Talks with Morrison ‘Insulting’, says PM
Australian approach called condescending
Prime Minister Voreqe Bainimarama has hit out at his Australian counterpart, Scott Morrison and Mr Morrison’s deputy Michael McCormack for making “insulting and condescending” remarks.
This is after the leaders’ retreat when discussions broke down several times and lasted almost 12
Mr Bainimarama described Mr Morrison’s approach during the retreat as frustrating.
Australia maintained their stance regarding coal - nor did they commit to any target of below 1.5 degrees.
On his Twitter handle, Mr Bainimarama said: “We came together in a nation that risks disappearing to the seas, but unfortunately, we settled for the status quo in our communique.
“Watered down climate language has real consequences – like water-logged homes, schools, communities and ancestral burial grounds.”
He told The Guardian’s Kate Lyons that Mr Morrison was only in Tuvalu to make sure that the Australian policies were upheld by the Pacific island nations. “I thought Morrison was a good friend of mine; apparently not.
“The prime minister at one stage, because he was apparently [backed] into a corner by the leaders, came up with how much money Australia have been giving to the Pacific. He said: ‘I want that stated. I want that on the record.’ Very insulting.” Despite the recently inked Vuvale Partnership between Fiji and Australia, Mr Bainimarama said Mr Morrison’s behaviour would push Fiji and other Pacific Islands to China.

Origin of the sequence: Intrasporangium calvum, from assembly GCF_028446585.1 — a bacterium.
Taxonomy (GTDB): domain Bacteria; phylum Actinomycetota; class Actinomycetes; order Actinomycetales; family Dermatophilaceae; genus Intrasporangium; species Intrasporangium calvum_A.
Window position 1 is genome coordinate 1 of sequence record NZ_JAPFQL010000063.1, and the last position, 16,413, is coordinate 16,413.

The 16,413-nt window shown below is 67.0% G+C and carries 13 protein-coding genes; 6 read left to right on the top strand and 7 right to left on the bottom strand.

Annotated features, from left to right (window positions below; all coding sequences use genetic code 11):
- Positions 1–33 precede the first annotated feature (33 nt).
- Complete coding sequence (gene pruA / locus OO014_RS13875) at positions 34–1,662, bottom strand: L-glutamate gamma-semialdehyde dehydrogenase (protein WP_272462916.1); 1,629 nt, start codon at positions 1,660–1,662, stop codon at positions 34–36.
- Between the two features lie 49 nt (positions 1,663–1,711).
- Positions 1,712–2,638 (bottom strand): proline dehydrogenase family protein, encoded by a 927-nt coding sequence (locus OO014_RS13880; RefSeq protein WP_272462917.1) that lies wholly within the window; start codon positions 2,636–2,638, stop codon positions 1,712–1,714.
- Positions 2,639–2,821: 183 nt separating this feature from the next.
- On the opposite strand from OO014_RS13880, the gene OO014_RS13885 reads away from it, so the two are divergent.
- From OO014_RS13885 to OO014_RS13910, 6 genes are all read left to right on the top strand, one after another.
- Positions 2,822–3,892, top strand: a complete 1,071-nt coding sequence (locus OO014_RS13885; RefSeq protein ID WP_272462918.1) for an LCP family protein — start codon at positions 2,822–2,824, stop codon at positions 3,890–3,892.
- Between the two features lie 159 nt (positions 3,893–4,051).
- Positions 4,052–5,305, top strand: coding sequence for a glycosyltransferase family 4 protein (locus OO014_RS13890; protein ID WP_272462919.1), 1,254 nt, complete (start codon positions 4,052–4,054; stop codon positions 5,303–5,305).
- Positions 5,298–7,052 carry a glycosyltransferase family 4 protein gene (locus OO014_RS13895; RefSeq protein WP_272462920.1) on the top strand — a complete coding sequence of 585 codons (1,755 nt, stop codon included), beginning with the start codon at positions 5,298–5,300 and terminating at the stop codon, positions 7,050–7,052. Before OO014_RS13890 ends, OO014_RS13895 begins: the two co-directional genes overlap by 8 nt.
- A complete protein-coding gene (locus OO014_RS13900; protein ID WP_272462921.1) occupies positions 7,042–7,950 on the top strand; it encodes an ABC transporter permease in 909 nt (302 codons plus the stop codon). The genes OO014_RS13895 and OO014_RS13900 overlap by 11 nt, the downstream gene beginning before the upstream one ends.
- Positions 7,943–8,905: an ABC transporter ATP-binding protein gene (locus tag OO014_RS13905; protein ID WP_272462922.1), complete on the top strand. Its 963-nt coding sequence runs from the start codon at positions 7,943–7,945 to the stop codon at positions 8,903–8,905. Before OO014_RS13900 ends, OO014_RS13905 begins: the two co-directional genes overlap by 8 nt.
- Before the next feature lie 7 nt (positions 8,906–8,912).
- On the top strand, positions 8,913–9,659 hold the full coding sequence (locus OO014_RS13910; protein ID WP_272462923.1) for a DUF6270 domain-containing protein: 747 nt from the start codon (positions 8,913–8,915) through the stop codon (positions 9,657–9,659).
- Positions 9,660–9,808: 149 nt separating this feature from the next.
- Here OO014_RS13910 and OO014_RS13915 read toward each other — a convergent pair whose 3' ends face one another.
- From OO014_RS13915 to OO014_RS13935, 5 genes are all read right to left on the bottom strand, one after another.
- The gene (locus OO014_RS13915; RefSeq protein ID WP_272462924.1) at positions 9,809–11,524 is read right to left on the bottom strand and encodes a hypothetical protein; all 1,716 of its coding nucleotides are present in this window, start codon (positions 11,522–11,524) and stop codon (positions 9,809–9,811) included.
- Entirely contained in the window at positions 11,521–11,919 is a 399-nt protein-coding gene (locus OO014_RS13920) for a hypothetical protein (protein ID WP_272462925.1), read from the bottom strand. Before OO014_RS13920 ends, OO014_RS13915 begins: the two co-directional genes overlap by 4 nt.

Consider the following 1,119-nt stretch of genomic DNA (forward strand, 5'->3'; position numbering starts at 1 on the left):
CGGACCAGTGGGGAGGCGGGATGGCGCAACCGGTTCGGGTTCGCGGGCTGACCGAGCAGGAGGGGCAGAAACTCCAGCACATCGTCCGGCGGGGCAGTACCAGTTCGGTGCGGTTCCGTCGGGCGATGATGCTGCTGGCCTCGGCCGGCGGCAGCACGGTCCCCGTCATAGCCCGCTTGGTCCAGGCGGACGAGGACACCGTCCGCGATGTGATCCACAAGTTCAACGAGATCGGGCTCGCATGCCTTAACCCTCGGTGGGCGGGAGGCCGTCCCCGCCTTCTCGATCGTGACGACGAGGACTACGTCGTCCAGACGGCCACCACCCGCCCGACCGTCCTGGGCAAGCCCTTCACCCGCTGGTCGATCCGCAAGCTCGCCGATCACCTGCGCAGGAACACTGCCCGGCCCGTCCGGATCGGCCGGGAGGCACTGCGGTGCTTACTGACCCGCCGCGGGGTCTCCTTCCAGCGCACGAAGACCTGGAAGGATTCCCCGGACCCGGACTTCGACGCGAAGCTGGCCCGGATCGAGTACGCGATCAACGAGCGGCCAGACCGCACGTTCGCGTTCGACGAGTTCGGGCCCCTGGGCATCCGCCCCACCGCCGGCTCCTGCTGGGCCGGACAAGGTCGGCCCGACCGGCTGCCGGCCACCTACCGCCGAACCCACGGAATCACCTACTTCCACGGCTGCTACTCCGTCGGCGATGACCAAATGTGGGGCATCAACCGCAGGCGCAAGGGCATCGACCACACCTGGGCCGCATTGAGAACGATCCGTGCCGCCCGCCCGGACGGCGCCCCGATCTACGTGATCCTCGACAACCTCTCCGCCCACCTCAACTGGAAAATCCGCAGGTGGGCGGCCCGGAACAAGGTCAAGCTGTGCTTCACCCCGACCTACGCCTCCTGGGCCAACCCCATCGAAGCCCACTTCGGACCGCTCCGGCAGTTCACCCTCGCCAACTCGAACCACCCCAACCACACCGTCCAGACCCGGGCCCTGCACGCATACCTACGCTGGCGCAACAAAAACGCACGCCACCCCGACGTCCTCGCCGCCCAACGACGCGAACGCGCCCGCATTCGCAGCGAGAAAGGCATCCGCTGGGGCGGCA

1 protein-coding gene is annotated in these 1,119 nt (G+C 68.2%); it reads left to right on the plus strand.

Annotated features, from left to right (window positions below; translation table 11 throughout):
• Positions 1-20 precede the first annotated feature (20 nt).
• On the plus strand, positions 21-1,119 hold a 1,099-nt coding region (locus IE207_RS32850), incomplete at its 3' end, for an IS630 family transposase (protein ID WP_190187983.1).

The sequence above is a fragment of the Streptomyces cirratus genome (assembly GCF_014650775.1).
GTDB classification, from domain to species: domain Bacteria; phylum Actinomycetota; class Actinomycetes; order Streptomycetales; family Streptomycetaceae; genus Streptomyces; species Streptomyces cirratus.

“After what we went through with Morrison, nothing can be worse than him. China never insults the Pacific. You say it as if there’s a competition between Australia and China. There’s no competition, except to say the Chinese don’t insult us. They don’t go down and tell the world that we’ve given this much money to the Pacific islands. They don’t do that. They’re good people, definitely better than Morrison, I can tell you that.
“The prime minister was very insulting, very condescending, not good for the relationship … They [Australians] keep saying the Chinese are going to take over. Guess why? You don’t have to be a highschool graduate to know that,” Mr Bainimarama told The Guardian.
“That’s what was in our official drafts, but your prime minister didn’t want that because it means the Australians will have to come up with a lot of sacrifices. But we’re supposed to be here for the Pacific Islands, not only for Australia.” On his Twitter handle, Mr Bainimarama retorted the remarks made by Mr Morrison’s deputy.
Mr McCormack, while attending a business function in Wagga Wagga, New South Wales, had said that despite climate change people living in Pacific island countries would survive.
“They will continue to survive, there’s no question they’ll continue to survive and they’ll continue to survive on large aid assistance from Australia,” Mr McCormack said.
“They’ll continue to survive because many of their workers come here and pick our fruit, pick our fruit grown with hard Australian enterprise and endeavour and we welcome them and we always will.” Mr Bainimarama said: “If this is the Australian government’s idea of a ‘step up’ in its relations with the Pacific, it’s certainly not a step forward. It’s a big step backwards.”
He also told The Guardian: “It’s very insulting, but I get the impression that that’s the sentiment brought across by the Prime Minister.”